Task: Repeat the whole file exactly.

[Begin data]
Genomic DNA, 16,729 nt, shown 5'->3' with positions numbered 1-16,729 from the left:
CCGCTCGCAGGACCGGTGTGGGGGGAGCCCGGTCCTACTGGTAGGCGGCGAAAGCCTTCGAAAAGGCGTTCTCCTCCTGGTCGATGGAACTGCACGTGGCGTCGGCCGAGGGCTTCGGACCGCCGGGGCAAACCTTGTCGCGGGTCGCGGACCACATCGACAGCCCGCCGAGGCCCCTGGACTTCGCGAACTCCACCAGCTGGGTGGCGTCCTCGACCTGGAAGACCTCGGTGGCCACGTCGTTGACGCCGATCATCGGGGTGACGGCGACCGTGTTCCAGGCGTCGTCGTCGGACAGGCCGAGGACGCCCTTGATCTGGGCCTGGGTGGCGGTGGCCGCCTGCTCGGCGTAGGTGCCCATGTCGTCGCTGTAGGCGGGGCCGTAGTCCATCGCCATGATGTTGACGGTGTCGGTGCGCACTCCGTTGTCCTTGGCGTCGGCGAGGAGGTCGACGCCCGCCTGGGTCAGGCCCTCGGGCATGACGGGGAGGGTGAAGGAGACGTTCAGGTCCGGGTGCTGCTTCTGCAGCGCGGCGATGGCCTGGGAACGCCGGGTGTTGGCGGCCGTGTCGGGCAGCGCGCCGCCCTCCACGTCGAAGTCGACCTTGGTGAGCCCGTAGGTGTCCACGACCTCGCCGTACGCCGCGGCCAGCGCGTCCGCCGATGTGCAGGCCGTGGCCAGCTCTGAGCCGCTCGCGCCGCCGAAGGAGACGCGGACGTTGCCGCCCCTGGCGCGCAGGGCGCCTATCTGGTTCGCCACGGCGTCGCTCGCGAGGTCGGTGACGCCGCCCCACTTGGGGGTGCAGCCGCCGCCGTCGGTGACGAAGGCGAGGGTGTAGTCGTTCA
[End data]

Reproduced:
Genomic DNA, 16,729 nt, shown 5'->3' with positions numbered 1-16,729 from the left:
CCGCTCGCAGGACCGGTGTGGGGGGAGCCCGGTCCTACTGGTAGGCGGCGAAAGCCTTCGAAAAGGCGTTCTCCTCCTGGTCGATGGAACTGCACGTGGCGTCGGCCGAGGGCTTCGGACCGCCGGGGCAAACCTTGTCGCGGGTCGCGGACCACATCGACAGCCCGCCGAGGCCCCTGGACTTCGCGAACTCCACCAGCTGGGTGGCGTCCTCGACCTGGAAGACCTCGGTGGCCACGTCGTTGACGCCGATCATCGGGGTGACGGCGACCGTGTTCCAGGCGTCGTCGTCGGACAGGCCGAGGACGCCCTTGATCTGGGCCTGGGTGGCGGTGGCCGCCTGCTCGGCGTAGGTGCCCATGTCGTCGCTGTAGGCGGGGCCGTAGTCCATCGCCATGATGTTGACGGTGTCGGTGCGCACTCCGTTGTCCTTGGCGTCGGCGAGGAGGTCGACGCCCGCCTGGGTCAGGCCCTCGGGCATGACGGGGAGGGTGAAGGAGACGTTCAGGTCCGGGTGCTGCTTCTGCAGCGCGGCGATGGCCTGGGAACGCCGGGTGTTGGCGGCCGTGTCGGGCAGCGCGCCGCCCTCCACGTCGAAGTCGACCTTGGTGAGCCCGTAGGTGTCCACGACCTCGCCGTACGCCGCGGCCAGCGCGTCCGCCGATGTGCAGGCCGTGGCCAGCTCTGAGCCGCTCGCGCCGCCGAAGGAGACGCGGACGTTGCCGCCCCTGGCGCGCAGGGCGCCTATCTGGTTCGCCACGGCGTCGCTCGCGAGGTCGGTGACGCCGCCCCACTTGGGGGTGCAGCCGCCGCCGTCGGTGACGAAGGCGAGGGTGTAGTCGTTCA